During an EMG test, a fine needle is inserted into the muscle to be tested. This may cause some discomfort, similar to that of an injection. Recordings are made while the muscle is at rest, and then during the contraction. The person performing the test may move the limb being tested, and direct the patient to move it with various levels of force. The needle may be repositioned in the same muscle for further recording. Other muscles may be tested as well. A typical session lasts from 30-60 minutes.
A slightly different test, the nerve conduction velocity test, is often performed at the same time with the same equipment. In this test, stimulating and recording electrodes are used, and small electrical shocks are applied to measure the ability of the nerve to conduct electrical signals. This test may cause mild tingling and discomfort similar to a mild shock from static electricity. Evoked potentials may also be performed for additional diagnostic information. Nerve conduction velocity and evoked potential testing are especially helpful when pain or sensory complaints are more prominent than weakness.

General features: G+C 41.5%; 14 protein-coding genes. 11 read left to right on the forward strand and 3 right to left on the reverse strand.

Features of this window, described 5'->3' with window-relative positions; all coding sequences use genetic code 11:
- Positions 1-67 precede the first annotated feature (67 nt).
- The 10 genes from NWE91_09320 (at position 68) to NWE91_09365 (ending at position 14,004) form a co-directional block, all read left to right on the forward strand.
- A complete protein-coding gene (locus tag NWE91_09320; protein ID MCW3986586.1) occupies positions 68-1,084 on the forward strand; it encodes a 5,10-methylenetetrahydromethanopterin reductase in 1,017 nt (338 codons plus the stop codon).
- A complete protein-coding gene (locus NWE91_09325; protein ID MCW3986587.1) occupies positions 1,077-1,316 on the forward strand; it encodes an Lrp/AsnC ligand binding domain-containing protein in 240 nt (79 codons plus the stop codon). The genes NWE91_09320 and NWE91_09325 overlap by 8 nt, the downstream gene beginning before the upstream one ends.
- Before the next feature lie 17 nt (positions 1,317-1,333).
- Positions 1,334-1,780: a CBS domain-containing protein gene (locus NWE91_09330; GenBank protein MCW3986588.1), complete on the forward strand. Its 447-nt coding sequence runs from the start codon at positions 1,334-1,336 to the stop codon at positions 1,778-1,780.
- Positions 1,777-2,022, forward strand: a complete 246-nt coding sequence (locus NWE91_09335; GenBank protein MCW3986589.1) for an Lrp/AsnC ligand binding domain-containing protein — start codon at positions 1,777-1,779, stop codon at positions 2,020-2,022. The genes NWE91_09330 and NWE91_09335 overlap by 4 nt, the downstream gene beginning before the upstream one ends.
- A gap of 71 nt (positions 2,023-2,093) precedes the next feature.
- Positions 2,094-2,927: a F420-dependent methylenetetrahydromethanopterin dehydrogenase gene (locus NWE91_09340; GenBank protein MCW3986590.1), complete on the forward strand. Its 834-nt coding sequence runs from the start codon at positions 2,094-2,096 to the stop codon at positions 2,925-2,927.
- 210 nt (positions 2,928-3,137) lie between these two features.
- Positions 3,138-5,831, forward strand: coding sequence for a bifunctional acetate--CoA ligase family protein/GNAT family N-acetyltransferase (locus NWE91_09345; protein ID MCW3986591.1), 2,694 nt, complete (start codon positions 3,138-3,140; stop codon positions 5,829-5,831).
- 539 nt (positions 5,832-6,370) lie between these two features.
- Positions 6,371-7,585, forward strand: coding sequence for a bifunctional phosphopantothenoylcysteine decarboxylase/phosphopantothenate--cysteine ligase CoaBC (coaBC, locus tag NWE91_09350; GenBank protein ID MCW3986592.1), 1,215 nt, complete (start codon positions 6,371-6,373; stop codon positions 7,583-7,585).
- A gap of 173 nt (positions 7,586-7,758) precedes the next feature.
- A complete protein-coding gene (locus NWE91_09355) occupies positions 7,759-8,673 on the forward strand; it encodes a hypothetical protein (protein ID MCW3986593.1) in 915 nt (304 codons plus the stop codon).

Wikipedia: Spinal disc herniation
A spinal disc herniation is a medical condition affecting the spine due to trauma, lifting injuries, or idiopathic, in which a tear in the outer, fibrous ring of an intervertebral disc allows the soft, central portion to bulge out beyond the damaged outer rings. Tears are almost always postero-lateral in nature owing to the presence of the posterior longitudinal ligament in the spinal canal. This tear in the disc ring may result in the release of inflammatory chemical mediators which may directly cause severe pain, even in the absence of nerve root compression.